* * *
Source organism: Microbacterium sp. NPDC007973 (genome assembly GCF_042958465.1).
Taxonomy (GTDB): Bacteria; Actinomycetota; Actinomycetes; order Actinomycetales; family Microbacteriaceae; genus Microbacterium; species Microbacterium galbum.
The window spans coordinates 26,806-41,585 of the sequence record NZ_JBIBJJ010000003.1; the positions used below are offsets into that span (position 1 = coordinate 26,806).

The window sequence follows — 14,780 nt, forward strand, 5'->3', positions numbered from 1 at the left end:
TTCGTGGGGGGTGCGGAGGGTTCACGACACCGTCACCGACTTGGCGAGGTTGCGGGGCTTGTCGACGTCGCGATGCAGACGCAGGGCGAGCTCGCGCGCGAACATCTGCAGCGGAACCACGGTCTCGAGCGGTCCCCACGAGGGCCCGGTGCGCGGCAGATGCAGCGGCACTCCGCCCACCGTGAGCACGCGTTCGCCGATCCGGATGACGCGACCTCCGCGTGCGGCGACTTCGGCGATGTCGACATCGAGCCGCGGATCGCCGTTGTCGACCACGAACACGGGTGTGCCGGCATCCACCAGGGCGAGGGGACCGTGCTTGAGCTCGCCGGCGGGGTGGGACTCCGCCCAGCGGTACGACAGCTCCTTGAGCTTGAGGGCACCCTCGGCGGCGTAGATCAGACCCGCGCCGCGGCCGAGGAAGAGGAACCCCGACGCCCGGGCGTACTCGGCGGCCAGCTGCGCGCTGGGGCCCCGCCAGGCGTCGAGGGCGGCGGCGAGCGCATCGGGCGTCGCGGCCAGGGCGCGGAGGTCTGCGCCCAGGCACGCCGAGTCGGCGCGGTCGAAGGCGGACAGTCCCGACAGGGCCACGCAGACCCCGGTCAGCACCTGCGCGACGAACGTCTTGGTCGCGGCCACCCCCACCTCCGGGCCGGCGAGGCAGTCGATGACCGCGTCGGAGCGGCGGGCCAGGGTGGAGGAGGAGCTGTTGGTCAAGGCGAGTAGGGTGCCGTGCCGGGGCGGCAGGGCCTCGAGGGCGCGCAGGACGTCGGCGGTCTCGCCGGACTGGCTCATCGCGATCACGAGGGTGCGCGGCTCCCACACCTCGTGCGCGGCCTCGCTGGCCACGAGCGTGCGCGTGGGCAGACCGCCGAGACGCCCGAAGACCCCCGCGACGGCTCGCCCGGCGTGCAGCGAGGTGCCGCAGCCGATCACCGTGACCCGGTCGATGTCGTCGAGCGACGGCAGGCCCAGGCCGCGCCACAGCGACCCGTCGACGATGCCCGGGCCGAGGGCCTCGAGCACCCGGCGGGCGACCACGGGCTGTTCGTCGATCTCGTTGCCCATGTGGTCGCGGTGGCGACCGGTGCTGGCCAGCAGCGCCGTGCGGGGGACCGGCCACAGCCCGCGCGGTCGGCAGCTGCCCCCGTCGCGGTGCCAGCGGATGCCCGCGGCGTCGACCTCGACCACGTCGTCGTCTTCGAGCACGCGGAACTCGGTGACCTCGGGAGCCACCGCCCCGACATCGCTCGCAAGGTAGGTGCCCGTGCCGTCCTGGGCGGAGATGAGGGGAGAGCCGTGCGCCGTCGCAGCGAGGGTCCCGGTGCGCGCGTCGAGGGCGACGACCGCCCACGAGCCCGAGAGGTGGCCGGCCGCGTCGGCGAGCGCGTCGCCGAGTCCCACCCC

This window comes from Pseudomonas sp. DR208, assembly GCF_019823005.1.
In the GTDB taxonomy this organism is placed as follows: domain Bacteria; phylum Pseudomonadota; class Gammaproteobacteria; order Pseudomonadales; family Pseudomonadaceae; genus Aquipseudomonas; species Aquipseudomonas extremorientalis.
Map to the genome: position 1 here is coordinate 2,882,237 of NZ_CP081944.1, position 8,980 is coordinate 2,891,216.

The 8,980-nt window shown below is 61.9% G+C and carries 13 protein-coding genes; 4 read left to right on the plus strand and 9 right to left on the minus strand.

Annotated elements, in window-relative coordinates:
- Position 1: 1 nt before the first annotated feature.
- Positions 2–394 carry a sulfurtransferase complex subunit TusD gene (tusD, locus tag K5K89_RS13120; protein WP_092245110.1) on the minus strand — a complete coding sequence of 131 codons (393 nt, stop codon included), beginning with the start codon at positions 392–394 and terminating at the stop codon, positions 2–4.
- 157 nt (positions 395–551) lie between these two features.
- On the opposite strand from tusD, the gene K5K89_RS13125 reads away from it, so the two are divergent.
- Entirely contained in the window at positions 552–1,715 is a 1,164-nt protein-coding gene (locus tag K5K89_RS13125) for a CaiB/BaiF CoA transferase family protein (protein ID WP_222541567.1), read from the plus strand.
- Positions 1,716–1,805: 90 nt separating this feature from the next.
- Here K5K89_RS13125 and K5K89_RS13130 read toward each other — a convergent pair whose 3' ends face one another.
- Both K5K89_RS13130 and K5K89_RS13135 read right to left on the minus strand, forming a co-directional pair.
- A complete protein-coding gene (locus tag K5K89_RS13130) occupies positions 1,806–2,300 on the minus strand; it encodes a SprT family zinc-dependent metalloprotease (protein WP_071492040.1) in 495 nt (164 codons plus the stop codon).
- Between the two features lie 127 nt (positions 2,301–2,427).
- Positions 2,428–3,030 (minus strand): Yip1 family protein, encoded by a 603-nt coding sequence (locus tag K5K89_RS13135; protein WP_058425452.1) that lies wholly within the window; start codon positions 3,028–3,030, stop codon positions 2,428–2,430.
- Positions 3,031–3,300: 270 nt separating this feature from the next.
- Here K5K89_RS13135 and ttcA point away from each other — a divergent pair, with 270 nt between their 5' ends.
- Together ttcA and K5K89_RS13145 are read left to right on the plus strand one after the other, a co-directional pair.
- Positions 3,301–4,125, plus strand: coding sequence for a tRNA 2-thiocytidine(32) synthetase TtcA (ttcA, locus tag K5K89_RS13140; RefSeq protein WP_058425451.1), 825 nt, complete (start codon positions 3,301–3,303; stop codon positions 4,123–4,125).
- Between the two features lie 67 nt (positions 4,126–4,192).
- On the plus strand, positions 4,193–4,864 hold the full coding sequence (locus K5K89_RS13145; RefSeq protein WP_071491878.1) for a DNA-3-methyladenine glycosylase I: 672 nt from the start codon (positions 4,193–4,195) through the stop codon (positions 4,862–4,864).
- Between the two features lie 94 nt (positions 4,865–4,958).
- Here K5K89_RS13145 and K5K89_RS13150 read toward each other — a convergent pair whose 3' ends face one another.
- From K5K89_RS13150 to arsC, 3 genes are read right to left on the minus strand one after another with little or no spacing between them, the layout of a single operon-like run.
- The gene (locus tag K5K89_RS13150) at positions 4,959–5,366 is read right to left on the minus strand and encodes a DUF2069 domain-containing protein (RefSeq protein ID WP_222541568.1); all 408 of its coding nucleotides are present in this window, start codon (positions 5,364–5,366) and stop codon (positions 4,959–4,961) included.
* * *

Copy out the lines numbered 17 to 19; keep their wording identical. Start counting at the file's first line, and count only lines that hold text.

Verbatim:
- Here K5K89_RS13125 and K5K89_RS13130 read toward each other — a convergent pair whose 3' ends face one another.
- Both K5K89_RS13130 and K5K89_RS13135 read right to left on the minus strand, forming a co-directional pair.
- A complete protein-coding gene (locus tag K5K89_RS13130) occupies positions 1,806–2,300 on the minus strand; it encodes a SprT family zinc-dependent metalloprotease (protein WP_071492040.1) in 495 nt (164 codons plus the stop codon).